Thanks Jason!  That is very interesting and affirms the same we are seeing with 
consumer devices (netgear) originating containments.  
----------------------------------- 
Eric Kenny
Network Architect
Harvard University IT
-----------------------------------

> On Apr 10, 2018, at 3:46 PM, Trinklein, Jason R <trinkle...@cofc.edu> wrote:
> 
> We have detected 78 signatures of Deauth and DIsassoc broadcast attacks on 
> our network in the past 24 hours (as reported by our Aruba Mobility Master).
>  
> I pulled the MAC addresses of the systems and performed a MAC-Vendor lookup 
> to see if there were any patterns. Here is what I found:
> <image001.png>
>  
> Perhaps the most surprising is the relative high occurrence of Nintendo.
>  
> I’ll continue pulling data in the future to see if these trends continue.
>  
> -- 
> Jason Trinklein
> Wireless Engineering Manager
> College of Charleston
> 81 St. Philip Street | Office 311D | Charleston, SC 29403
> trinkle...@cofc.edu | (843) 300–8009
> From: The EDUCAUSE Wireless Issues Constituent Group Listserv 
> <WIRELESS-LAN@LISTSERV.EDUCAUSE.EDU> on behalf of Samuel Clements 
> <scleme...@gmail.com>
> Reply-To: The EDUCAUSE Wireless Issues Constituent Group Listserv 
> <WIRELESS-LAN@LISTSERV.EDUCAUSE.EDU>
> Date: Tuesday, April 3, 2018 at 6:23 PM
> To: "WIRELESS-LAN@LISTSERV.EDUCAUSE.EDU" <WIRELESS-LAN@LISTSERV.EDUCAUSE.EDU>
> Subject: Re: [WIRELESS-LAN] Handling Wifi Deauth Attacks
>  
> I have filed a complaint with the FCC in the past and it was surprisingly 
> successful. I would suggest you start with this link:
> https://www.fcc.gov/document/warning-wi-fi-blocking-prohibited
>  
> Which includes the following tidbit:
> What Should You Do if You Suspect Wi-Fi Blocking? If you have reason to 
> believe your personal Wi-Fi hot spot has been blocked, you can file a 
> complaint with the FCC. To do so, you can visit www.fcc.gov/complaints or 
> call 1-888-CALL-FCC. If you contact the FCC, you are encouraged to provide as 
> much detail as possible regarding the potential Wi-Fi blocking, including the 
> date, time, location, and possible source.
>  
> Ideally you would be able to provide a packet capture in tandem with your 
> complaint. In my particular situation, I received a formal letter after my 
> case was reviewed and found to be a non-issue (mine was an illegal jammer). 
> After calling to re-open the case, the FCC field team was dispatched and 
> 'mitigated' the issue with much precision. Be forewarned that you're likely 
> to feel like your being ignored and given the run around - in my case there 
> was no followup, just an FCC field van show up and then a clean spectrum 
> shortly thereafter. If you provide the above link in your complaint and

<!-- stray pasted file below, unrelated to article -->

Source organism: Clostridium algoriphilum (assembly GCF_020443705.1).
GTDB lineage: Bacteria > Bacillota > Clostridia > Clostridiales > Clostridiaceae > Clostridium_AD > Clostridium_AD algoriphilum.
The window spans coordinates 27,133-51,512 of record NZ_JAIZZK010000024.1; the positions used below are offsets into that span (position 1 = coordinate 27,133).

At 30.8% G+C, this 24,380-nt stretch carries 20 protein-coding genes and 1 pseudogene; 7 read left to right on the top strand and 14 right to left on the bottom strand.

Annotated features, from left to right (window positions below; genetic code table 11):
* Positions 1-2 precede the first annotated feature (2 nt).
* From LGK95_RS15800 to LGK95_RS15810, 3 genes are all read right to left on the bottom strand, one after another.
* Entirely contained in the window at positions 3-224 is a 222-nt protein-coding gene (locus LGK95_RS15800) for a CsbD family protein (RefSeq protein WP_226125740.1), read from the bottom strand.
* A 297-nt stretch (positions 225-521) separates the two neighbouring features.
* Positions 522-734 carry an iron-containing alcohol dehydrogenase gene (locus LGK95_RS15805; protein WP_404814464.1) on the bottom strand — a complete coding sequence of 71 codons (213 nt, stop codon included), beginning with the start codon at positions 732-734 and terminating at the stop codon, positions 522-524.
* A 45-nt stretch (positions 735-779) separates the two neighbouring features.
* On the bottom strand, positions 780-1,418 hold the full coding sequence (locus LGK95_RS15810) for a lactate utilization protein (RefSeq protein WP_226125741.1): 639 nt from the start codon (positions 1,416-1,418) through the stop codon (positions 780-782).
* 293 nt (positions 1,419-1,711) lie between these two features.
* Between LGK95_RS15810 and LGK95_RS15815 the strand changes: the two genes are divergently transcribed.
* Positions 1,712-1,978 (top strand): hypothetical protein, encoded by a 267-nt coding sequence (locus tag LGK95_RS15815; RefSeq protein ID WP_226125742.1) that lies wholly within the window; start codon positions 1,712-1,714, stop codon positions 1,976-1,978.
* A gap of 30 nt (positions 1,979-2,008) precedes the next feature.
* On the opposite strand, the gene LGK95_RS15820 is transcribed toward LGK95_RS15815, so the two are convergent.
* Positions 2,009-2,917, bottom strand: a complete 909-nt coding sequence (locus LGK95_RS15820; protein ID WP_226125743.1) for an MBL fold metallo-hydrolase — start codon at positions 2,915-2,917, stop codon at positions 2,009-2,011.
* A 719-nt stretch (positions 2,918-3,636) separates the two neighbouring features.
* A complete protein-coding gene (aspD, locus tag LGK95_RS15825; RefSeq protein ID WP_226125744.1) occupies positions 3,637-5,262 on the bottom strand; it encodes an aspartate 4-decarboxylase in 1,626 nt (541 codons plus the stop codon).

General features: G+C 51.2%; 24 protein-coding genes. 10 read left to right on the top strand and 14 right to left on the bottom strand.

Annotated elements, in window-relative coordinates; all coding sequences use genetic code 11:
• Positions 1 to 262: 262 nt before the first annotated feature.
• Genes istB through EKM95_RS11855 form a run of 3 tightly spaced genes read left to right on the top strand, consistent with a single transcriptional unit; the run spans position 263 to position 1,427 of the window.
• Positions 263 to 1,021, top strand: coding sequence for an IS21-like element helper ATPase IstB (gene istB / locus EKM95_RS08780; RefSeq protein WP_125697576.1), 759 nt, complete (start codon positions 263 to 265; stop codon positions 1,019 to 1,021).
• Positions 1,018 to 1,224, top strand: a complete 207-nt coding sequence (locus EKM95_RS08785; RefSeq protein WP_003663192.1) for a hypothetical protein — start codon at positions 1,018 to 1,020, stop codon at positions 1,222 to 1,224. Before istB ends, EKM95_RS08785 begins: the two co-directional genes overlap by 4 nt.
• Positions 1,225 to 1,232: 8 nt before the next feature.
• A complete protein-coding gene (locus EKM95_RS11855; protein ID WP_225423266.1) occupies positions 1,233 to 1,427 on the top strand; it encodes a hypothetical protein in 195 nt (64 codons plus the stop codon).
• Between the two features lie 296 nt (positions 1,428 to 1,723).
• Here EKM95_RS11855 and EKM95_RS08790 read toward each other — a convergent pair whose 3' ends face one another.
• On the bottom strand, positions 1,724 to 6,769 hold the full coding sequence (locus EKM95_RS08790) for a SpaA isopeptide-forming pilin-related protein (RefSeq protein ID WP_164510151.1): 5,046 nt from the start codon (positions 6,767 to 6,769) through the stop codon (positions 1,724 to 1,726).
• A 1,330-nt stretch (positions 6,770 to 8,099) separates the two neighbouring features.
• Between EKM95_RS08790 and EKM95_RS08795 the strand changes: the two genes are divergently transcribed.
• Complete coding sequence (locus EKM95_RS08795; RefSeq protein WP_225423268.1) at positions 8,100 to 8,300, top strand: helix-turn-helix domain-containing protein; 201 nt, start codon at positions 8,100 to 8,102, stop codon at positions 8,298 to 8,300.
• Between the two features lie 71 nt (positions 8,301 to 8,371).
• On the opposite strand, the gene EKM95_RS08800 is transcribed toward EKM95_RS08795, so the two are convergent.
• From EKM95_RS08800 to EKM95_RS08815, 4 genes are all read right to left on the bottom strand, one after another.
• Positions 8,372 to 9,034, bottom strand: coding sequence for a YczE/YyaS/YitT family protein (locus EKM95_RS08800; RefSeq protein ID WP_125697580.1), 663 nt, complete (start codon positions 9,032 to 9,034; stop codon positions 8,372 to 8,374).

> inform them that you believe you're impacted by the clarification provided, 
> that should shore up your story some.
> Good luck, and happy hunting!
>   -Sam
>  
> On Tue, Apr 3, 2018 at 9:42 AM, Kenny, Eric <eric_ke...@harvard.edu> wrote:
> While investigating some “wifi is slow” and “wifi is dropping” complaints, we 
> noticed deauth/disassociation flooding attacks reported by our wireless IDS.  
> So far I’ve been able to identity a small percentage of these as local 
> businesses and other local (non-university affiliated) organizations.  What 
> strikes me as odd is that a lot of the MAC OUIs from offending devices appear 
> to be consumer grade wireless devices (Belken, Netgear, eero, etc.).  I’d 
> love to get a hold of one of these devices and look at its settings to see 
> how it’s configured.  I’m not a lawyer, but I think this falls under 
> regulation 47 U.S. Code § 333.
> 
> Besides filing a complaint with the FCC, I’m wondering if any of you have 
> experienced this on your campuses, and if so, how you’ve gone about dealing 
> with it.  I’m afraid asking the business nicely would just result in a blank 
> stare, as they would not likely understand the nature of the complaint, or 
> what their wireless is actually doing.
> 
> §333. Willful or malicious interference
> No person shall willfully or maliciously interfere with or cause interference 
> to any radio communications of any station licensed or authorized by or under 
> this chapter or operated by the United States Government.
> (June 19, 1934, ch. 652, title III, §333, as added Pub. L. 101–396, §9, Sept. 
> 28, 1990, 104 Stat. 850.)
> 
> Thanks,
> -----------------------------------
> Eric Kenny
> Network Architect
> Harvard University IT
> -----------------------------------
> 
> 
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